The SP&S carried through cars from the Empire Builder and North Coast Limited to Portland, allowing the GN and NP to say their premiere transcontinental trains served both Seattle and Portland. This placemat incongruously depict’s the railway’s main cities: Spokane (which is in the northeast part of the railway’s territory) in the northwest part of the picture and Portland (which is in the southwest part of the railway’s territory) in the southeast part of the picture. The SP&S also had extensions to Astoria, Eugene, and Bend, Oregon (but not Seattle).
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James J. Hill built the Spokane, Portland & Seattle Railway when Edward Harriman denied Hill’s lines equal access to the Oregon Railway & Navigation Company through the Columbia River Gorge. The OR&N had once been affiliated with the Northern Pacific Railroad, but the latter lost control when it went bankrupt in 1893. For a time, the NP and UP shared use of the OR&N over its tracks on the south bank of the Columbia River to Portland, but Harriman managed to get financial control and used it in his decade-long war with Hill. This meant that, to reach Portland, Hill’s trains first had to climb the steep grades of the Cascade Mountains to Seattle and then journey an extra 180 miles south from there.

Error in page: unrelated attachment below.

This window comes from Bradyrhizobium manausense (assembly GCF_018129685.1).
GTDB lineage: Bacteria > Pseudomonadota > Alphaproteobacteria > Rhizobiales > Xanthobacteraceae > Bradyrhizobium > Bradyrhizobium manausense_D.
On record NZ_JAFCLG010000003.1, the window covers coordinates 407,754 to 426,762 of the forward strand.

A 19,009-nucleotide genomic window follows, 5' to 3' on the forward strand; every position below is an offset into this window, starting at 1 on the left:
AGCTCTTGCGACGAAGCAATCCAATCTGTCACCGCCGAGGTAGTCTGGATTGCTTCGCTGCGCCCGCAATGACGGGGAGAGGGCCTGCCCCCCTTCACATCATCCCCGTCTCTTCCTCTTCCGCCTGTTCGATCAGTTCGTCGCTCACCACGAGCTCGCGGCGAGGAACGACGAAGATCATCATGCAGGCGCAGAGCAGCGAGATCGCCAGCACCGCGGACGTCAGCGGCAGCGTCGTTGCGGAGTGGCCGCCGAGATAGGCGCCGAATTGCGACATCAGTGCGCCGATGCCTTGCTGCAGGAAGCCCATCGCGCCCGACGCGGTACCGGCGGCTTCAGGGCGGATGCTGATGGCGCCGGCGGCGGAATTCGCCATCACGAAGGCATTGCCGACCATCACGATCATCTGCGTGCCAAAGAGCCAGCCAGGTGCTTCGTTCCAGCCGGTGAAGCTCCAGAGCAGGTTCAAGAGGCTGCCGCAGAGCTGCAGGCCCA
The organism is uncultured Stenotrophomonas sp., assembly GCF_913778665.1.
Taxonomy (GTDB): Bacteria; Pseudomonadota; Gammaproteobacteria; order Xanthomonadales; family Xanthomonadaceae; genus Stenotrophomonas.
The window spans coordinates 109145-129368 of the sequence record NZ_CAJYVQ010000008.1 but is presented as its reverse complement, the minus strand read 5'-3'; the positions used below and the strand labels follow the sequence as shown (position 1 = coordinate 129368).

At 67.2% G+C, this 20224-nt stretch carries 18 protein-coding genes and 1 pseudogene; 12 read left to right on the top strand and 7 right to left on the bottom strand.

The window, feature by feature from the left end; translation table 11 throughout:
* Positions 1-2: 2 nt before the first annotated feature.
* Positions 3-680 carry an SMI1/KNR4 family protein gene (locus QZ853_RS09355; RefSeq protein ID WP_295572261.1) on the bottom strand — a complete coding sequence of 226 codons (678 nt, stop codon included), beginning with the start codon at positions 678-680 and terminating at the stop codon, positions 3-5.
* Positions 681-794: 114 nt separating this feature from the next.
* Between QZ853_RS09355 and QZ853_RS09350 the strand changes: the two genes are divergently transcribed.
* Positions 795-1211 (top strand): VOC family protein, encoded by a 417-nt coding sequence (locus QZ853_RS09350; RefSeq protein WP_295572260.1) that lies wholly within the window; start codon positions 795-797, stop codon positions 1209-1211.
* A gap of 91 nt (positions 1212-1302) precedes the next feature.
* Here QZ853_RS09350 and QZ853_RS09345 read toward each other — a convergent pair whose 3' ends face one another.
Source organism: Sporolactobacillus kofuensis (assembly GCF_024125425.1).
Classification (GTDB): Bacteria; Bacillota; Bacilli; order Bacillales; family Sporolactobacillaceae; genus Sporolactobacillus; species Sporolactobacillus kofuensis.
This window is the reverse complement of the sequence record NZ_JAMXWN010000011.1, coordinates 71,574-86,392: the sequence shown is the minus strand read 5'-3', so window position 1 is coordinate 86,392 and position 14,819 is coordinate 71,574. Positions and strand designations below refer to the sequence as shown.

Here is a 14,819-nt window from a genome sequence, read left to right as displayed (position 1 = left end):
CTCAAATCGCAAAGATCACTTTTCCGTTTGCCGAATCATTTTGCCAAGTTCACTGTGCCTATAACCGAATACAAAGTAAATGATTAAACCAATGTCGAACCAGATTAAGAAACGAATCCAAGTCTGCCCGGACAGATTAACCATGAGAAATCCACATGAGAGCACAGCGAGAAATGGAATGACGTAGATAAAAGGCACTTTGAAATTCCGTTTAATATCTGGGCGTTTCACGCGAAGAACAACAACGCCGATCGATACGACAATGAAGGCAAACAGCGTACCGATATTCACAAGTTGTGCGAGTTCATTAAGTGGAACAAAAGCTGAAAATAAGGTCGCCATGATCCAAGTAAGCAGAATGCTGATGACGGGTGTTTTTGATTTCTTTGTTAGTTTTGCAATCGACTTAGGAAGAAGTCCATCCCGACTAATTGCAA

Hill responded by starting the Portland & Seattle Railway (the name a subterfuge to confuse Harriman) and building from Spokane to Portland. For much of this way, the north bank of the Columbia River provided a beautiful, water-level route that was much less costly to operate than the the lines over the Cascade Mountains. Initially, the SP&S suffered from the general glut of east-west railroads that emerged after the Panama Canal opened, but it became highly profitable during and after World War II.